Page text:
Sears targeted its merchandise to the working and farm classes. A union factory worker might have an average income of around $1300 a year or $25 a week in 1938. A small farmer or a non-union factory worker would make considerably less -- usually well under $1000 a year. Not too many people in these classes were buying $15 leather coats at those prices, and a new pair of shoes or boots was an investment that required thought and planning. The old shoes and boots were kept functional as long as possible -- most towns had a shoe-repair shop, and there was a big market in home shoe-repair kits. There were also products like So-Lo, a plastic compound that you spread over a worn-out shoe sole like putty. Once it hardened, your shoes were good for a few more months.

    THe kind of people who bought work clothes in the Era bought them to work in. They were kept servicable for as long as possible -- pants and coats were patched as needed, shirts had their collars and cuffs turned, with little regard for passing fashion. They were only sent to the ragbag when they were completely worn out. A city gent with an office job and $3000 per would have no use for chore boots or a leather jacket, unless, perhaps he liked to go up to the Maine woods on his vacation.
     
    Last edited: Feb 18, 2015
  6. buelligan

    buelligan One of the Regulars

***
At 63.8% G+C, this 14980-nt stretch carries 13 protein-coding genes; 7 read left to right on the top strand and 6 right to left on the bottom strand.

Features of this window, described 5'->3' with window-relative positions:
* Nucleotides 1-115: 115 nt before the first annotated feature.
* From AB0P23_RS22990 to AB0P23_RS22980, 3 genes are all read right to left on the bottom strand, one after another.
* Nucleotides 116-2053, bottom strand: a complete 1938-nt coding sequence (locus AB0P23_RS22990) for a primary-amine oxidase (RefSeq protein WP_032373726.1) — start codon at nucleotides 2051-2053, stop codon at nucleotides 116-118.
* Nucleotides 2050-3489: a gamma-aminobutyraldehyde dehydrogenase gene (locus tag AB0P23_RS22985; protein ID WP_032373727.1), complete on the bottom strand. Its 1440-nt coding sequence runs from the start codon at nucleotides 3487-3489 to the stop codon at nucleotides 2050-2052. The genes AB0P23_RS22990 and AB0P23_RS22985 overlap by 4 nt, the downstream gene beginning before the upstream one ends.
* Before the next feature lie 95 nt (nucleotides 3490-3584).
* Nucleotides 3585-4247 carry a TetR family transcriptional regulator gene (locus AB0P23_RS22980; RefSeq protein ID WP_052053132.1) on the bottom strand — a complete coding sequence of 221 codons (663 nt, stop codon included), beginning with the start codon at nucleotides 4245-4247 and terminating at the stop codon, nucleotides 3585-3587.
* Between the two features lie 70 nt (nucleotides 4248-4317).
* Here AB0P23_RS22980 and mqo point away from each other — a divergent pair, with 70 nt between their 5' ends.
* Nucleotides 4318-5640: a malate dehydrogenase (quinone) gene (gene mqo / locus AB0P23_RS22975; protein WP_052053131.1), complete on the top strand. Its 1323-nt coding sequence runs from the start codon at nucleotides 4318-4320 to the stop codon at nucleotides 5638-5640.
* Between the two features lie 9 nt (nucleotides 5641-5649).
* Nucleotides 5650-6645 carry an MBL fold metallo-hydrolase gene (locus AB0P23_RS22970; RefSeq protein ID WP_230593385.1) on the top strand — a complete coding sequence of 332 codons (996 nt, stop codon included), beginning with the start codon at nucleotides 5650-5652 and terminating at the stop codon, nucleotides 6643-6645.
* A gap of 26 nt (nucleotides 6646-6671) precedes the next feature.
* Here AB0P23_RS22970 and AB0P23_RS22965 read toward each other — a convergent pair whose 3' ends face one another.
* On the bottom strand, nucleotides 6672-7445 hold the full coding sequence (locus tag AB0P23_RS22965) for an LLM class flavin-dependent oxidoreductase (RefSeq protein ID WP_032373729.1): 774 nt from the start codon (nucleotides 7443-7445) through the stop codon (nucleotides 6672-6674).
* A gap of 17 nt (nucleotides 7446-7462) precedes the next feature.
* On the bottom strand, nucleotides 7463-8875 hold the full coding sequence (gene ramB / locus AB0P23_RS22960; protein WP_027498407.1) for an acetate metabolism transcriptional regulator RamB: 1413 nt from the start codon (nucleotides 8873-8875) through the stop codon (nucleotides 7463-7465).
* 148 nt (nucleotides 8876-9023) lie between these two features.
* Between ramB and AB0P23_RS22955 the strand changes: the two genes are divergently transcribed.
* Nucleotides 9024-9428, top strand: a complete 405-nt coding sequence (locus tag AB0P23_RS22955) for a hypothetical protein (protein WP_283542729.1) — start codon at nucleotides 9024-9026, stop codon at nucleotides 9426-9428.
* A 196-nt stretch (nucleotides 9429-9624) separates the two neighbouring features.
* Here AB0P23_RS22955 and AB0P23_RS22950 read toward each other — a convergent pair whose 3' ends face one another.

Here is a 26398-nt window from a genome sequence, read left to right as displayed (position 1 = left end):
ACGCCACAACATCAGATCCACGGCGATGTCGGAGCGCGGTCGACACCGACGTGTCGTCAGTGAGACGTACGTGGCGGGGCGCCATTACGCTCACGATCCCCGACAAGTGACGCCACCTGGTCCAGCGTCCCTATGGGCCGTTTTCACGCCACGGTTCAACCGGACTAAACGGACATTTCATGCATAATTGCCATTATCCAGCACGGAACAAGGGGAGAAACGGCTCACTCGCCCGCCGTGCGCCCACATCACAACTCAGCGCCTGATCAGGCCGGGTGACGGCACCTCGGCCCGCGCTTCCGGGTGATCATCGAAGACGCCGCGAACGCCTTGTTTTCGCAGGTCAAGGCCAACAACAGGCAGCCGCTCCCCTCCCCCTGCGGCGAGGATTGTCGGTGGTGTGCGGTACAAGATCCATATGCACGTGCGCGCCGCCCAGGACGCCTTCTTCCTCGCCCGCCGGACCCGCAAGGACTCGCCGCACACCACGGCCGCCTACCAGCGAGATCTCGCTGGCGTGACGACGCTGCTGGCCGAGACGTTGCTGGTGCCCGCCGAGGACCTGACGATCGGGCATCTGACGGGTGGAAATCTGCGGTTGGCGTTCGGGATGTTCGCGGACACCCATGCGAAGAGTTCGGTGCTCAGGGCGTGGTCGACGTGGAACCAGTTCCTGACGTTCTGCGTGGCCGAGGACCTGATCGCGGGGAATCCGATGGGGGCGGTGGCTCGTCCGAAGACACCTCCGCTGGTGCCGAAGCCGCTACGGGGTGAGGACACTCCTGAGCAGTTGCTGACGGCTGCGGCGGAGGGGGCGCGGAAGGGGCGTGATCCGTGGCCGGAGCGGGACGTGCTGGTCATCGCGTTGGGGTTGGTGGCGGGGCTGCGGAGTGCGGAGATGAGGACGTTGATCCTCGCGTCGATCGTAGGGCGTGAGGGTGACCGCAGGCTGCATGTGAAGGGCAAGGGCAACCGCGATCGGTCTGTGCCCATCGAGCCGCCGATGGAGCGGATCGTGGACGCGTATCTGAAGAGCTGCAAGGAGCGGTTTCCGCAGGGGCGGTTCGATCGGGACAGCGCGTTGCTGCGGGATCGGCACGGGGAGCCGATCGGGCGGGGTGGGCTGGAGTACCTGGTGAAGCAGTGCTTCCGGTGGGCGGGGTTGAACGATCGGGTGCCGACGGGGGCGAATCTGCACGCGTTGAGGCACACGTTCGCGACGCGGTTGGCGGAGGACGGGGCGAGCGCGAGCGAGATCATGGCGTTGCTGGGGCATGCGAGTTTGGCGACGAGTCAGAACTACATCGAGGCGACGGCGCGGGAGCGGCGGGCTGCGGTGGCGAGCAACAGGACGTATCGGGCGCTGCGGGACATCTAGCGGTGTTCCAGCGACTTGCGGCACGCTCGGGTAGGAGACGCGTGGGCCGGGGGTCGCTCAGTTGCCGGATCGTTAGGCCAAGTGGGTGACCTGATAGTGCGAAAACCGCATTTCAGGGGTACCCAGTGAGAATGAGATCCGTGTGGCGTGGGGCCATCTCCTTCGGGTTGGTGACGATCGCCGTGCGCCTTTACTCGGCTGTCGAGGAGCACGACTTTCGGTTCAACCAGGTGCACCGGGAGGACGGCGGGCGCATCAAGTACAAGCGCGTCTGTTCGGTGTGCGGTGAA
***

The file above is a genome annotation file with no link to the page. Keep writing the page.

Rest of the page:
Messages:
    109
    Location:
    London, OH
    Ha Lizzy you have no idea how happy it makes me that you or anyone would have a "Random" Fall and Winter 1938-39 catalog on the shelf. I thought I was the only one with weird old catalogs and maps laying around.
     
  7. 2jakes

    2jakes I'll Lock Up

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    Location:
    Alamo Heights ☀️ Texas
  8. Fastuni

    Fastuni Call Me a Cab

    Messages:
    2,259
    Location:
    Germany
    According to 1930's statistics on the consumption of German working class households:

    Between 13 and 20 % of annual income was spent on clothing.

    From the same income group a "worker" spent around 13%, a "salaried employee" 15% and a "civil servant" 20% of his annual income on clothes.

    In a family with children 50-60% was spent on menswear.
     
  9. LizzieMaine

    LizzieMaine Bartender

    I have most of the "big book" Sears editions from 1935 thru 1942, and several before and after, back to 1930 and ahead to 1965. There's no better documentation of the consumption habits of working-class and rural America during the Era.

    Was there a European equivalent of Sears?
     
  10. Which also explains why men's vintage clothes, whether they're work clothes or suits, are much harder to find. Women's clothes tended to get consigned to the closet as soon as they went out of style.